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Work Injury Covered Despite Playful Pup

A recent Vermont workers’ compensation decision involving a mental health worker and her unruly dog relied on an exception to the general “coming and going” rule and found that the worker’s injury “arose out of” and “in the course of” her employment and that her claim was covered under Vermont workers’ compensation laws. See Lopez v. The Howard Center.

The injured mental health worker, who self-directs her daily schedule, returned to her home at lunch- time to retrieve a book that she wanted to use in treating an afternoon client. She traveled directly to her home from work, got the book from her home and put it in her car. When she returned to her door to check to see if it was locked, her dog escaped into the backyard. She went to retrieve a ball to lure her dog back into the house, she tripped and fell and injured her right upper extremity.

Generally, an injury is not covered under workers’ compensation when the employee is injured while traveling to and from work unless the injury occurs on the employer’s premises. The exception to this rule involves traveling employees; those that have no fixed location for their job and those that are engaged in a special errand or business trip at the time of their injuries.

Of course, this being the law, there is an exception to the exception. If a traveling employee substantially deviates from the business purpose in order to pursue personal interests, the exception doesn’t apply and the injury is deemed not to be within the course of employment and not covered by workers’ compensation.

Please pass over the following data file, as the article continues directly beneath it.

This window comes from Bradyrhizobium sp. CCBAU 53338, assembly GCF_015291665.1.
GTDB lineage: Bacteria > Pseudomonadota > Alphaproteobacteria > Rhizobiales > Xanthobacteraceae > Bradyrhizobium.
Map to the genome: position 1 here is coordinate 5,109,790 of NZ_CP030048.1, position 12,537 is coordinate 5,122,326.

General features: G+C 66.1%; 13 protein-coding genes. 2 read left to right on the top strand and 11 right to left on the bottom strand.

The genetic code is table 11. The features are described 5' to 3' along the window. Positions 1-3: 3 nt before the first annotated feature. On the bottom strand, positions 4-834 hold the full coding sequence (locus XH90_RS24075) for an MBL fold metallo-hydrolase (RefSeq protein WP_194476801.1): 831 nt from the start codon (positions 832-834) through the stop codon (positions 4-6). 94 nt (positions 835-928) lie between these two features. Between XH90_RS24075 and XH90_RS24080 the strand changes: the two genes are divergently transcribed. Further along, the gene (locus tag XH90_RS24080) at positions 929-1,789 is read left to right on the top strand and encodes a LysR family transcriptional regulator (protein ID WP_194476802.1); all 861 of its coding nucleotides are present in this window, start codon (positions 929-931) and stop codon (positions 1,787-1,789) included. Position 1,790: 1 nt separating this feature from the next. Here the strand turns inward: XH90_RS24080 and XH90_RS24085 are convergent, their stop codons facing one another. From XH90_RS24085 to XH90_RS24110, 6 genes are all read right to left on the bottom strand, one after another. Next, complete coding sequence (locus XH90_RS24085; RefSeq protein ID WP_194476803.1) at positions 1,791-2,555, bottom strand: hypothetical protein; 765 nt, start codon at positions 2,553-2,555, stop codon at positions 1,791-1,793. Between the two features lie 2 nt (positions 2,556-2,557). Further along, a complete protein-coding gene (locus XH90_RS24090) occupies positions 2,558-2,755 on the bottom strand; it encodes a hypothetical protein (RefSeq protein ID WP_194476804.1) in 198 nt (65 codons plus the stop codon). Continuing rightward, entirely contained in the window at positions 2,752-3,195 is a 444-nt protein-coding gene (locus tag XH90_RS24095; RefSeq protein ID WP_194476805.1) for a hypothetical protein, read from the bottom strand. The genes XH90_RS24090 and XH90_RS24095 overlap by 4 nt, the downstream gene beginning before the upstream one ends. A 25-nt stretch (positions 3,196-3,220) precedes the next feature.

The Lopez decision applied the exception to the “coming and going” rule and found that she was engaged in a special errand when she went home to retrieve the book. It also applied the exception to the exception when she deviated from the business purpose of the special errand and checked to see if her door was locked and again when she tried to lure her dog inside.

The deviations did not prove fatal to the claim, however, and because the deviations were not “substantial” they did not take the injury out of the course of her employment. The workers’ compensation insurance carrier was ordered to pay benefits to the injured worker.

The facts of the Lopez case may be unusual enough to provide a legitimate question of whether the injury was work-related. But as workers’ compensation lawyers, we know that insurance companies routinely deny legitimate claims for their own financial benefit. We understand how frustrating it is to be hurt on the job and then have an insurance company deny your claim.

We have years of experience successfully fighting wrongful denials of workers’ compensation claims. The Lopez decision shows that, sometimes, the insurance company is barking up the wrong tree.

For more information see Miller v. IBM, Estate of Rollins v. Orleans Essex Visiting Nurses Assn., Opinion No. 19-01 (June 5, 2001).

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